All you need are a few track days under your belt, a race licence, some willpower, and some spare wonga. The first step is to get a licence. To do this you will need to attend an ACU course run through any track or race club (see Track Calendar). Before you can get racing you will need as a minimum, one piece leathers, a racing approved helmet, set of dog tags and a well maintained standard bike! (there are more ACU rules but they will bore the pants off you!) Race days accommodate the “Rookie” like you, to BSB guys masquerading as club racers. You can find yourself being passed by some of the best in the sport. You will find the paddock packed with poor individuals with a van, to full blown “loads – a – money” race teams. There is a level for everyone, based on your experience, your budget and your time. You don’t have to do a full season, but can enter on a race by race basis, with costs of typically £300 to £1000 per event. Still interested – Then the only thing really stopping you is you. Why not stop what you are doing and  go to the Track Calendar and book your course – You will never look at a track days in same way again!

Not convinced read on – It’s not a long story!

In 2008 my boss said “Stop fannying around on track days and do the real McCoy – Go Racing”. Here’s two tickets to our race weekend, come watch and see what it’s all about. By Sunday afternoon I was hooked, and the missus was happy for me to dive into racing with both feet. I convinced my track day buddies that it’s time to step up, contacted a club, and booked on an ACU course. We passed the course and paid for, a three day race event at Snetterton the first of the season. I prepped the Gixer to the rules, loaded the tent and family, and off we went, to the Test Day Friday – like a track day but for racers (ACU licence holders only). The paddock was rammed with barely a place to put the bike. Testing! for me was circulating to learn the track which went well. Race day we woke to the sound of reeving bikes in a cold damp tent and with little sleep. I had decided to wait until race day, before taking me and the bike off to scrutineering. BIG MISTAKE, with the nerves at a maximum and time pressing before first practice and qualifying, I rode the bike to the scrutiniser’s, much to the dismay of the old boy checking us over. “Can’t touch that” pointing to the bike it’s hot and needs to cool. Your foot peg’s are hollow and need replacing, your leathers are ripped open, and your attitude stinks”. None of which I disagreed with, deserving of the worst telling off since school. I managed to get through scrutineering with the aid of borrowed rear sets, duct tape on the leathers and a better attitude, but distraught having missed practice and qualifying. So back of the grid it was then! Once we got the call we made our way to the grid. With nerves at the maximum, I placed my bike in box 22 and watched the mayhem as people were fighting for their grid slots. Suddenly it dawned on me that I was stationed on Grid 22, but on the Car Grid. In the distance they were all lined up waiting to go. I made my way to the bike pens to find that I was now on 26. Warm up went without incident. Back on the grid – The lights went out and bang! That was the sound of my head hitting my tank as the front wheel went skyward above my head. Having dropped it down I stalled, got going and was dead last. Lapped on the second to last lap buy the leaders, but even finishing at the back there is no feeling in the world like piling in to that first corner chasing 20 to 30 bikes giving their all!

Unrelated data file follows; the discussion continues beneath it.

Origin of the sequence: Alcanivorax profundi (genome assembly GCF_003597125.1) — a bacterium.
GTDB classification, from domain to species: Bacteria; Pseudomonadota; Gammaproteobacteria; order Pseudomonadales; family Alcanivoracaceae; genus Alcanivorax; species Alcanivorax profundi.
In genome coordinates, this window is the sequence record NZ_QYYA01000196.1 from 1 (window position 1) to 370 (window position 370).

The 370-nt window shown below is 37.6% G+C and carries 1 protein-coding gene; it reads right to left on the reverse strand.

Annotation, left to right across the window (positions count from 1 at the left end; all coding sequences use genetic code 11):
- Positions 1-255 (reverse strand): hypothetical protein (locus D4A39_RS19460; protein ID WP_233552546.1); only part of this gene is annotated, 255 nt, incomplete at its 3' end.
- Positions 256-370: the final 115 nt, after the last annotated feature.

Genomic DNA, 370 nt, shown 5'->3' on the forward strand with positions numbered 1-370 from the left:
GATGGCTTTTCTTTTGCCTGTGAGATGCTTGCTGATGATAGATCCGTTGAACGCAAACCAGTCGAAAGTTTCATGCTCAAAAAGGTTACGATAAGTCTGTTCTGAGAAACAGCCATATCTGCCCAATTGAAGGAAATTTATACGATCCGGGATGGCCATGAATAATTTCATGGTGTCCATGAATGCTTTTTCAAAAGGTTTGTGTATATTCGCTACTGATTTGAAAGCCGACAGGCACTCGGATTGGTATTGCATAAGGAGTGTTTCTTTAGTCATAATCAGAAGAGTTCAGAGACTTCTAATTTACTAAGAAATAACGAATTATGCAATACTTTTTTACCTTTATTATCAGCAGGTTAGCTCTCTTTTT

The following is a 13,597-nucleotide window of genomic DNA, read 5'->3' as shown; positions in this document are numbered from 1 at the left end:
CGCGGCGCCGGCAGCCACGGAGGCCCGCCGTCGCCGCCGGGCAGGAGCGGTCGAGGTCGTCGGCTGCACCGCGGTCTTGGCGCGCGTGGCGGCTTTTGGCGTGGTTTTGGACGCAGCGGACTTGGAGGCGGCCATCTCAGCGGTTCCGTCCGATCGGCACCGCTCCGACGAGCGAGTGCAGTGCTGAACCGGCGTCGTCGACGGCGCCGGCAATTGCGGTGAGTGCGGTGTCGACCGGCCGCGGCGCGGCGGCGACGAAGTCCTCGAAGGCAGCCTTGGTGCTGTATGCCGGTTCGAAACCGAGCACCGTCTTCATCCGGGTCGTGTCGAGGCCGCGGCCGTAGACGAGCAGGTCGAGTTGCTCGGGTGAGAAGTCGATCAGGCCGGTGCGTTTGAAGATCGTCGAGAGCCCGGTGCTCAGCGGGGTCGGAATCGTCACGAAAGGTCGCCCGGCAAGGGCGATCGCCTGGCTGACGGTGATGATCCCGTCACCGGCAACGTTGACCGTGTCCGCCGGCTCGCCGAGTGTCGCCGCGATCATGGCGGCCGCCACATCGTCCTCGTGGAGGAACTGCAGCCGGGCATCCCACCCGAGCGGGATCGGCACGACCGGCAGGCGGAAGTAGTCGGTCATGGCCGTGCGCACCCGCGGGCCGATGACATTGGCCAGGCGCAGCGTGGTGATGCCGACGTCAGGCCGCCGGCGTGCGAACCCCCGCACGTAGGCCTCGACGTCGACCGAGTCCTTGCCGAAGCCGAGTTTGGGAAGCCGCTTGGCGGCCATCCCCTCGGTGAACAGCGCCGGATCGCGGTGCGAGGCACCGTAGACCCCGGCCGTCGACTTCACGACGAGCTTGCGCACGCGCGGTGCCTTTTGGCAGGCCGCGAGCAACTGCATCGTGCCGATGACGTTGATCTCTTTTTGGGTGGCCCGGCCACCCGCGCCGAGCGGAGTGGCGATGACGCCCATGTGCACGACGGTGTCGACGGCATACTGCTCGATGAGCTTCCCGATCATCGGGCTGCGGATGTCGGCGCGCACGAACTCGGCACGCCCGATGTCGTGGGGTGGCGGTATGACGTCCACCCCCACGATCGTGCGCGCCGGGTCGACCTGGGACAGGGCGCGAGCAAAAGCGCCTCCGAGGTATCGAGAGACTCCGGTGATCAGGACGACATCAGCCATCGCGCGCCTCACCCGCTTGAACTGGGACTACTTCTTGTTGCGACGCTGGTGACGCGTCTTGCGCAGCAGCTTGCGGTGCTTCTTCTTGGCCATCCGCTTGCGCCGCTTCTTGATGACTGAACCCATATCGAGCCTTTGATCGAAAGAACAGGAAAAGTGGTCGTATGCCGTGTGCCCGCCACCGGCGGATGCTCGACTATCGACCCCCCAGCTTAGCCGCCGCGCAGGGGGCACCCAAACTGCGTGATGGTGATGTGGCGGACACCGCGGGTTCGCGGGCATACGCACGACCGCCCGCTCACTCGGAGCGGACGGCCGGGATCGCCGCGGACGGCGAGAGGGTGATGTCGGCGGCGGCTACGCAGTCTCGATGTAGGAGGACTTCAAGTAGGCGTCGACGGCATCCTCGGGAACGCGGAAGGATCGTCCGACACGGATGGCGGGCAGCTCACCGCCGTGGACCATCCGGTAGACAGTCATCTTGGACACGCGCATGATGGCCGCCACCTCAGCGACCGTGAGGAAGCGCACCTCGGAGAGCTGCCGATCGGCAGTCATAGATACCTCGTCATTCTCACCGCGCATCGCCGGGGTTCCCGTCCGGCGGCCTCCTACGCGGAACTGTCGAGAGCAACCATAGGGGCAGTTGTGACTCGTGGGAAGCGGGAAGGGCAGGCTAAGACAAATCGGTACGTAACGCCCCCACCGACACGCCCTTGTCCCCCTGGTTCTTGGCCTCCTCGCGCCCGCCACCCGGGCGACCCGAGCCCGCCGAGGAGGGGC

I would not have missed it for the world……. #43